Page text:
One day recently, Gou sat on a long bench on the hotel lawn. About 100 m away stood a row of deserted restaurants that were shattered by the May 12 quake, some with roofs collapsing.
Earning just 800 yuan (114 U.S. dollars) a month and facing the cost of rebuilding her life, she still returned 30,000 yuan to a guest who left the cash in his hotel room.
The psychological trauma of the quake, which killed 3,091 people and injured 10,560 just in Dujianyan, was an invisible presence. But the 28-year-old Gou was upbeat as she talked about life ahead.
"The reconstruction process convinces me life will get better," said Gou. She cleans rooms at the Two-King Temple Hotel, named after the legendary Li Bing and his son, who built the Dujianyan conservancy in 256 BC.
Gou said she has two goals: a new home and her own restaurant, both of which would be facilitated by entitlements. These have taken on tangible shape with local and central government reconstruction and domestic demand expansion moves, which will inject financial support.
SICHUAN COUNTS COST OF REBUILDING
Sichuan Province will need 1.67 trillion yuan to rebuild from the
quake, according to Vice Governor Huang Xiaoxiang. That money would help provide residences for 4.45 million households.
On Nov. 12, the national government announced several steps, including approval of infrastructure projects and a further rise in export rebates, in a wide-ranging attempt to stimulate the economy and ease the impact of the global financial crisis.
These measures followed the Nov. 9 announcement of an economic stimulus package of 4 trillion yuan. As part of that package, the government said it would spend 300 billion yuan on the rebuilding of 51 hard-hit areas in Sichuan, Gansu and Shaanxi provinces.
There are also provincial provisions for subsidized interest on loans in severely damaged areas.
Major industrial, business and tourism enterprises, as well as
infrastructure, transport, agriculture and forestry projects could benefit from the subsidy, the Sichuan Provincial Finance Department said.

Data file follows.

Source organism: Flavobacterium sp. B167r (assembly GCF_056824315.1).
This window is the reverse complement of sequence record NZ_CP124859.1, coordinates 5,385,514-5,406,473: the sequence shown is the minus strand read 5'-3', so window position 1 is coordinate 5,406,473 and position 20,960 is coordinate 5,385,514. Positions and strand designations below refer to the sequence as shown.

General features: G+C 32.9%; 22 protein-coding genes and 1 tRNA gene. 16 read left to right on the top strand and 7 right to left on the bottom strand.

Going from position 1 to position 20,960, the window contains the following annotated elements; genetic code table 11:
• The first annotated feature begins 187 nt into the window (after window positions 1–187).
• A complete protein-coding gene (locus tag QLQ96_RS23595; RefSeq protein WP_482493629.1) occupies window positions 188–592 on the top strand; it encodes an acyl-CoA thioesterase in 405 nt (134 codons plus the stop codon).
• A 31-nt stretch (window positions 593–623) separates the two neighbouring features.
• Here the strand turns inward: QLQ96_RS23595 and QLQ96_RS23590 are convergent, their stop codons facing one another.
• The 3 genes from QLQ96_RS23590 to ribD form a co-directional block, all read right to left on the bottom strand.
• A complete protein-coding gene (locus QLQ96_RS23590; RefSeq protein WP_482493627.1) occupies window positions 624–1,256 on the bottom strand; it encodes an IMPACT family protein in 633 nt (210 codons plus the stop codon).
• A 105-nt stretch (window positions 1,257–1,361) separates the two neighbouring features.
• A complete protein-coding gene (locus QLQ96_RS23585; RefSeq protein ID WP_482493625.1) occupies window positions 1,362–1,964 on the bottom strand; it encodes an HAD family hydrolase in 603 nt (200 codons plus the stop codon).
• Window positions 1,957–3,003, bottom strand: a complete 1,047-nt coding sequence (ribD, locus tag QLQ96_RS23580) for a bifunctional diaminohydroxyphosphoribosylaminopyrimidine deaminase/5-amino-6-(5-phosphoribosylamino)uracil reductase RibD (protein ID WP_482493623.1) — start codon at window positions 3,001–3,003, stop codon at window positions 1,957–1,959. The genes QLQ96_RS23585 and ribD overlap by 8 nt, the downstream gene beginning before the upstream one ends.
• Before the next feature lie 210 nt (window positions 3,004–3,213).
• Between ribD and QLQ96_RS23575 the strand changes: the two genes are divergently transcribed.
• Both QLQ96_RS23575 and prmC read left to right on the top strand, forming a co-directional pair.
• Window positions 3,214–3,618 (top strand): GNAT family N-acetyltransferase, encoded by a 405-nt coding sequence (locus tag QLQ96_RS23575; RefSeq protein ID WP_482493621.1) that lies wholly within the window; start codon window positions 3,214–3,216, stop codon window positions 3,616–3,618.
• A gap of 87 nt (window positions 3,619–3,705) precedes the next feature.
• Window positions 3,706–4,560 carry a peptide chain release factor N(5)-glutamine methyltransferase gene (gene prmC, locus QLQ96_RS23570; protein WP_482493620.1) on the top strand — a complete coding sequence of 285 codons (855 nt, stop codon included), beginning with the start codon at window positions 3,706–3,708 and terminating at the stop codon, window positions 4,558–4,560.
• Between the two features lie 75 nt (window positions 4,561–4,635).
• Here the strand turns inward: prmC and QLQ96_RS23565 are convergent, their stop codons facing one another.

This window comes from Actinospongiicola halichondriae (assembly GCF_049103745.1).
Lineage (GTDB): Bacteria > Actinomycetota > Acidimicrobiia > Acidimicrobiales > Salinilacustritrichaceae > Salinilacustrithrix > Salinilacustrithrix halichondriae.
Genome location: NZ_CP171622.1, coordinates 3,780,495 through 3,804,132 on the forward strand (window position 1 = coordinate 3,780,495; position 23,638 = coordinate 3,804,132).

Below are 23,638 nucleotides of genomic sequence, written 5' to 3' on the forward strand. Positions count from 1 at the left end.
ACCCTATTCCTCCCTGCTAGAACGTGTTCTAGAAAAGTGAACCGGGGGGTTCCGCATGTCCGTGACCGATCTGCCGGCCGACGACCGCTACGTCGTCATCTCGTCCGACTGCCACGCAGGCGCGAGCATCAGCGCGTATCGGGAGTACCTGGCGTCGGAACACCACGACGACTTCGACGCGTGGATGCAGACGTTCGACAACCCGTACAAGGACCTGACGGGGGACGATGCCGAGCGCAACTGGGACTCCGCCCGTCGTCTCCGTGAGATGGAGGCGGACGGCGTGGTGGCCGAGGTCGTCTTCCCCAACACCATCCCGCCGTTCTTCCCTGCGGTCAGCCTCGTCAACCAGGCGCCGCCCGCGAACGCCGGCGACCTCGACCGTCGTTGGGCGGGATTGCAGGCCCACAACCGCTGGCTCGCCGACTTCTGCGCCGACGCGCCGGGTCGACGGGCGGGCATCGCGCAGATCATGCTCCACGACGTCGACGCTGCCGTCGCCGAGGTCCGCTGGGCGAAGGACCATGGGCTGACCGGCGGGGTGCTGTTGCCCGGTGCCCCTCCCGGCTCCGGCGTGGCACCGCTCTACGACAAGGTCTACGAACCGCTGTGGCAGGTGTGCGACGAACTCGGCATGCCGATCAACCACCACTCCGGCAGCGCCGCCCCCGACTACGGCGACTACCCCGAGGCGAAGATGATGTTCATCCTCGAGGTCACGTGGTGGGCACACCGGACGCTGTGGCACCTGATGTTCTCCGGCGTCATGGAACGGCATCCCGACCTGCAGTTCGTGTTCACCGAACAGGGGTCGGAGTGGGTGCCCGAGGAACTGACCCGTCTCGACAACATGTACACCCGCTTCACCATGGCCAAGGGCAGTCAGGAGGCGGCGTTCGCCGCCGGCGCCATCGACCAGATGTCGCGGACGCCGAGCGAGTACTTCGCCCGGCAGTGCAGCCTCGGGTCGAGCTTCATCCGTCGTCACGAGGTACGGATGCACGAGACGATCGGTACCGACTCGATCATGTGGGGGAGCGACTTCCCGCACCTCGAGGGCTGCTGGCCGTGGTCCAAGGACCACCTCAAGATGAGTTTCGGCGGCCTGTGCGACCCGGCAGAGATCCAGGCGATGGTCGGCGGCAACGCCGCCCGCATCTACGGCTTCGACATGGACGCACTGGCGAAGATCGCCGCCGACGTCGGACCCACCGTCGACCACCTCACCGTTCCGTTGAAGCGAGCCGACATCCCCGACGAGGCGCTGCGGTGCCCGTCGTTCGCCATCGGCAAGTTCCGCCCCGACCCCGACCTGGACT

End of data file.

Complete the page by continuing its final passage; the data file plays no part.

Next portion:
The subsidy, in effect from May 12, 2008 to Dec. 31, 2011, will be paid for out of central government funds.
NEW BUILDINGS ARE RISING
In Zipingpu town, where Gou's home stood before the quake, developers are building a tourism compound. They plan to resettle her family in a new and better apartment, said Gou.
"I plan to open a restaurant at the compound" and take advantage of preferential rights pledged by the local government and developers, she said.
Another quake survivor with high expectations is Zhang Min, who lives in temporary housing with his mother and son at the Happy Family compound built by the government of Dujiangyan city.
Zhang, whose apartment in the Nanjie community was destroyed by the quake, also wanted to have a new apartment and a new career as a chef.
The resettlement policy announced by Dujiangyan in November, featuring a "70 square meter ownership exchange" for urban residents, lived up to his expectations.
The city government will complete 3.8 million square meters of housing by 2010 to resettle 41,000 families comprising 123,000 people, said Long Xiaohui, who runs the Dujiangyan Urban and Township Housing Reconstruction Office.
Any city household can get a new, free 70 sq m apartment in exchange for their previously owned land and home, Long said. This system would solve the problems of many quake survivors who lack cash to buy a new residence.
They also have the option of taking a government grant of 25,000 yuan and building, buying or renting accommodation, he said.
"The central and local governments' steps to rebuild and spur domestic demand are an enormous boost to survivors' financial resources as well as confidence," he said. "We will meet survivors' expectations within two years."
For Zhang, who chose the 70 sq m exchange, his next step is a new job.
"I'd like to work in a restaurant," he said. Zhang was a restaurant cook on the date the quake struck.
He said he believed that the restaurant business in Dujiangyan, which is a popular tourist destination, would revive within two years.
JUST HOPING FOR WARMTH
Retiree Zhang Junwen, 60, who is one of about 1,000 seniors living in the Happy Family housing compound, takes a shorter view. She just wants to stay warm this winter.
According to administrator Yang Zhongming, the compound is providing free electric blankets and hand warmers, and the electricity to run them, to residents. They won't have to help pay for the rebuilding of the grid.
"We have substantial resources from the stimulus package to expand and improve the grid to serve manufacturing, infrastructure construction and residential consumption," said Yang Zhengdong, the deputy director of State Grid's Dujiangyan Electric Power Supply Bureau.
The hotel where Gou spends the day cleaning used to have many tourists from Southeast Asia before the quake. Her manager, Xu Yuehua, who is also living in temporary accommodation, takes a broad view of the stimulus plan.
It will "benefit ordinary people in China, and imports of raw material for reconstruction and infrastructure building will also benefit the rest of the world."